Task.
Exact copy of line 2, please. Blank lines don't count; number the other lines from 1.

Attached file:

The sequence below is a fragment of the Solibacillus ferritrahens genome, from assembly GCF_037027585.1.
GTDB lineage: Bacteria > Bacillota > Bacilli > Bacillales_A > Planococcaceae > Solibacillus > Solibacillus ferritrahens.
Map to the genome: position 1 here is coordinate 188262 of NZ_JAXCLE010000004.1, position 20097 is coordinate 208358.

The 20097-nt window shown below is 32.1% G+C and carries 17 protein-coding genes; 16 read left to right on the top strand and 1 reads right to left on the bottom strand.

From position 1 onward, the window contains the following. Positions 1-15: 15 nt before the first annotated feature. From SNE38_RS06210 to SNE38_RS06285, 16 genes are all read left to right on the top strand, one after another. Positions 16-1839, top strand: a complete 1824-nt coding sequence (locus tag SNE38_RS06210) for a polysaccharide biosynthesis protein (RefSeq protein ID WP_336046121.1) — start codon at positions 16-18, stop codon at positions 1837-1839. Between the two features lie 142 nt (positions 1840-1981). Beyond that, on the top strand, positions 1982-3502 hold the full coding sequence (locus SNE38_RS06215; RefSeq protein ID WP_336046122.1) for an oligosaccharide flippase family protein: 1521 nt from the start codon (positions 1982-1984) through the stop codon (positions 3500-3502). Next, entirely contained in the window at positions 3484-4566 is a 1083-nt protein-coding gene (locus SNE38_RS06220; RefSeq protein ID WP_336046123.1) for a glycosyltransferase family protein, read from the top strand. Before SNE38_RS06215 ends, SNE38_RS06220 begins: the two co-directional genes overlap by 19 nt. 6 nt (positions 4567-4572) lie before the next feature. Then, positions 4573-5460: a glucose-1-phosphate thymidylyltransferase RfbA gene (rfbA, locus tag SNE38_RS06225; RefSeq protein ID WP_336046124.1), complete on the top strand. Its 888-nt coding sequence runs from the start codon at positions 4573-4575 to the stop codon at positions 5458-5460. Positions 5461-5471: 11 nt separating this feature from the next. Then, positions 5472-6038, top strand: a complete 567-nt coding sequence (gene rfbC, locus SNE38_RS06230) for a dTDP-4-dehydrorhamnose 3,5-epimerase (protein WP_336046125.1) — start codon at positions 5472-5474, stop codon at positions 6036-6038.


GTDB lineage: Bacteria > Bacillota > Bacilli > Bacillales_A > Planococcaceae > Solibacillus > Solibacillus ferritrahens.